“By leveraging the capabilities of mobile devices, teachers can support their students in creating a personalized learning environment with the least number of barriers.”
“Schools are typically tasked with ferreting out what students can’t do and teaching them how to do it. But for students with autism, perhaps the focus should be on what they can do.” Carolyn T. Geer, Wall Street Journal
The answer is TRUE. And for many children who receive special education, instructional support from a paraprofessional can be an integral component to a student’s progress. On the flip side, we sometimes see paraprofessionals delivering services that they shouldn’t be.
Take a look at your child’s IEP service grid (on page 11 in Connecticut). Do you see ‘para’ in the ‘service implementer’ column? Here are some facts and tips to help you determine if paraprofessional support is being properly used in your child’s program.
1) Paraprofessionals may provide instructional support. They should not introducing to students new skills, concepts, or academic content.
2) Paraprofessionals who lack appropriate training may not directly provide special education services.
3) Appropriately trained paraprofessionals may assist in the provision of special education services only if certified special education personnel supervise them.
4) If a paraprofessional is providing instructional support, you can ask that those hours, and the hours that your student receives instruction from his special education teacher, be documented on the service grid (in the ‘description of instructional service delivery’ column, in Connecticut).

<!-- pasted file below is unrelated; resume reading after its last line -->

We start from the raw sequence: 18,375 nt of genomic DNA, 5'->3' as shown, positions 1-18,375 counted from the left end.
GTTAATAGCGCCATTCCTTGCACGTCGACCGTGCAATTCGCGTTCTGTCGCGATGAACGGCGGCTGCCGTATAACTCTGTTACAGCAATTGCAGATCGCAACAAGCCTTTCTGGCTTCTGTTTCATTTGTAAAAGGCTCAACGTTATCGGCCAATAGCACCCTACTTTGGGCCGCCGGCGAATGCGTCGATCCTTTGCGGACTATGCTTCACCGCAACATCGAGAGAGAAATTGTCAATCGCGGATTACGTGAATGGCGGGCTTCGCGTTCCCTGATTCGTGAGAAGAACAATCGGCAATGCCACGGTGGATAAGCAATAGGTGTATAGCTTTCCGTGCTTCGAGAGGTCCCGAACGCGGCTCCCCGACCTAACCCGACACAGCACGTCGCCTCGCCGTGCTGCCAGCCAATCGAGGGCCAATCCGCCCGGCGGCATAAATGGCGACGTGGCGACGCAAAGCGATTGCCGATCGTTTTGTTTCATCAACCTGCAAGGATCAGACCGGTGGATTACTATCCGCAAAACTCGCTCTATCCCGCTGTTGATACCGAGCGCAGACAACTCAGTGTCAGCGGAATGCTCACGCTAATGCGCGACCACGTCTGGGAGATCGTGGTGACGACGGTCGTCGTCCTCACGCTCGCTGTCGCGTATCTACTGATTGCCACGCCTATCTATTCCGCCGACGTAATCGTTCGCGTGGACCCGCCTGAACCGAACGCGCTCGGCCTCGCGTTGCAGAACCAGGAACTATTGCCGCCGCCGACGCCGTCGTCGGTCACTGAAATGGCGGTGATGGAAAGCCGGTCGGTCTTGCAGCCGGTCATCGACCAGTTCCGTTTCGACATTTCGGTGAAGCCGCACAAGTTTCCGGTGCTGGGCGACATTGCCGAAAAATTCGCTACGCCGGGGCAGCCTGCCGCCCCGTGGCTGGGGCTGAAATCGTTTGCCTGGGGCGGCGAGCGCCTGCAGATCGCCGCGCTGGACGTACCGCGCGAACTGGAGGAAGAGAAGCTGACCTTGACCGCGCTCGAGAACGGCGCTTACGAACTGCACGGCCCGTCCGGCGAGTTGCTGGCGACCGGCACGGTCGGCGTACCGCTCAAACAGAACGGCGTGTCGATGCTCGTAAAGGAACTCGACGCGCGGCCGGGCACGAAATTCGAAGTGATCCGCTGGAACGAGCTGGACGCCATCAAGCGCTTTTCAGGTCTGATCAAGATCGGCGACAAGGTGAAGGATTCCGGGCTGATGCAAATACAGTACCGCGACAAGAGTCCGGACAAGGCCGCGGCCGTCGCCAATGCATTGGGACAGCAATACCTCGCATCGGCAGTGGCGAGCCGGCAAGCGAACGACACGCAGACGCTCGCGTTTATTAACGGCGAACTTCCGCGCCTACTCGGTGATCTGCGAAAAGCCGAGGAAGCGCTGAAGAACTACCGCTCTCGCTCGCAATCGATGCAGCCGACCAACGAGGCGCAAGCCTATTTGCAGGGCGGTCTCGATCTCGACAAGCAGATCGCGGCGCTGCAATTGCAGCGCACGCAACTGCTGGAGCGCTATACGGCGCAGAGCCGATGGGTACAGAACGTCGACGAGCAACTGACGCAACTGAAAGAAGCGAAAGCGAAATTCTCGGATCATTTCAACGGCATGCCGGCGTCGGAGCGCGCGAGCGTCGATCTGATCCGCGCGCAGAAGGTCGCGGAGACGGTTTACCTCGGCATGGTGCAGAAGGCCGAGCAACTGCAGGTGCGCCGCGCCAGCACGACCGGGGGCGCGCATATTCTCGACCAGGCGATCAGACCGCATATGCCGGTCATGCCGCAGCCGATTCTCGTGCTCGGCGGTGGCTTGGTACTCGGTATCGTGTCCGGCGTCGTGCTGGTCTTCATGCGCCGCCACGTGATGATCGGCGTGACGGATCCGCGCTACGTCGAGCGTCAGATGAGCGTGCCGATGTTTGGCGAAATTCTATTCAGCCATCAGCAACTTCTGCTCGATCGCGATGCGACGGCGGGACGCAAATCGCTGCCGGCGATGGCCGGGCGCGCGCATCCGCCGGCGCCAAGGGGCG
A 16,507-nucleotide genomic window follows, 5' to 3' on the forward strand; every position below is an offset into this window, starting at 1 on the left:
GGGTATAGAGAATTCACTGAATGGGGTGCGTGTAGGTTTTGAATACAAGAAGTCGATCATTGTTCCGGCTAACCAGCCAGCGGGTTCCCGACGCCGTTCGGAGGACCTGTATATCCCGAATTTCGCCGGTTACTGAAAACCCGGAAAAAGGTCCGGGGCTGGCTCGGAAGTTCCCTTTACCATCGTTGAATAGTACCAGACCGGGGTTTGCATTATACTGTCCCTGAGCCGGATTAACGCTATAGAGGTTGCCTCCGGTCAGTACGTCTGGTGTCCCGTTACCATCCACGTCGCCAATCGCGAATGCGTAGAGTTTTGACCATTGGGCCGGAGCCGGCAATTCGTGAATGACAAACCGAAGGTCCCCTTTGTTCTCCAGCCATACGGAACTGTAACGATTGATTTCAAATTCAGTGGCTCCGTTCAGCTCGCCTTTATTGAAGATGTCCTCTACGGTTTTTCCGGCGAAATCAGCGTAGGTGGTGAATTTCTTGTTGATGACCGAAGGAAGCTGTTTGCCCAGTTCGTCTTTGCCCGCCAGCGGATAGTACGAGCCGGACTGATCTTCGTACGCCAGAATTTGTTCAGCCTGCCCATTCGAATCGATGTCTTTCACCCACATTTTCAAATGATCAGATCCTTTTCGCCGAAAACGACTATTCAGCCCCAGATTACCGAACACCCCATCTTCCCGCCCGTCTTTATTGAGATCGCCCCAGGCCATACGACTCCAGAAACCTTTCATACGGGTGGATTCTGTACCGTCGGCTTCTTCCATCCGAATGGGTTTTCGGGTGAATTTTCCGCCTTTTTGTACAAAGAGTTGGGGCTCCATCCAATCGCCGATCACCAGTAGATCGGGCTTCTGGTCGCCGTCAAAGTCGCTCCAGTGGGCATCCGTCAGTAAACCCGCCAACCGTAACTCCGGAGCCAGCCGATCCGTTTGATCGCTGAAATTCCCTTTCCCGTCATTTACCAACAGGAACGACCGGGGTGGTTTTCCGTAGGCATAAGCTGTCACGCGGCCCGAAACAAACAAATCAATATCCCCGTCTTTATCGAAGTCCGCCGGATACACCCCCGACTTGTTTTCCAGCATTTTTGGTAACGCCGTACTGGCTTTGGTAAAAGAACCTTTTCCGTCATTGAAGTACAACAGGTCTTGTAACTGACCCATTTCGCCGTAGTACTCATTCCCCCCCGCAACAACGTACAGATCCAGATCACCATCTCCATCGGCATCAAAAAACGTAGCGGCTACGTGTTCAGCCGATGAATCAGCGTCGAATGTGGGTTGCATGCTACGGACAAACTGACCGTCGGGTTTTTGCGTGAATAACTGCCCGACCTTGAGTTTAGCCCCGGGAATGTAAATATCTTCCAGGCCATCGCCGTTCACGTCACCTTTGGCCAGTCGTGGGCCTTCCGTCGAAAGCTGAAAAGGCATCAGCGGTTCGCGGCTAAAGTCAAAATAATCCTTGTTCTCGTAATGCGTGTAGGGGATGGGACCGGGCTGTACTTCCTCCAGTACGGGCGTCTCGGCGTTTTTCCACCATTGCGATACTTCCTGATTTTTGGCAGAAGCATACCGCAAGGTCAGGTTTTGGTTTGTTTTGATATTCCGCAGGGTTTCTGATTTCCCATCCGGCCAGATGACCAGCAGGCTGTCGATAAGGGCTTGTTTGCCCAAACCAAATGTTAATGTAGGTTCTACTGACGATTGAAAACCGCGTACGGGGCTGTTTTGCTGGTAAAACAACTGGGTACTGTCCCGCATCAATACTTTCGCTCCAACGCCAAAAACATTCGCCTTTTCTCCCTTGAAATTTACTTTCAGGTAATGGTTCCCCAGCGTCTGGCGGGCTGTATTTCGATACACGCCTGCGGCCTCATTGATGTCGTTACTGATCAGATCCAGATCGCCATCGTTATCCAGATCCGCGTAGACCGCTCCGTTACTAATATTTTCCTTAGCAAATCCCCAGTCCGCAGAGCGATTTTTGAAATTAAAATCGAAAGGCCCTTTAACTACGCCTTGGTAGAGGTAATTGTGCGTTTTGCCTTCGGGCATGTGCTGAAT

Read your state’s guidelines on paraprofessional training to learn more about how they should be trained and supervised. Here are the links to related documents in Connecticut:
Everything you wanted to know about paraprofessional support but were afraid to ask!
The IEP Manual (see pages 22 – 27)
For all students. Not just students with disabilities. Read this article from Edutopia to learn more.
“The five-year-old who can’t quite learn his letters becomes the six-year-old who can’t match sounds to letters and the fourteen-year-old who dreads reading out loud and the twenty-one-year-old who reads excruciatingly slowly. The threads persist throughout a person’s life. But, with early intervention, this scenario doesn’t need to happen.”
This e-book is a must-read. Quick, easy-to-understand overview of how executive functions impact children academically, socially, and behaviorally. Check out the section that graphically illustrates a day in the life of a sixth grader with executive functions challenges.
There is empirical evidence to suggest the effectiveness of peer mentors in social skills programs. Chris Abildgaard, Director of the Social Learning Center, shares tips for setting up a peer mentor program in a school setting, and sites the research to back it up. Pass this one along to your child’s school to start a conversation.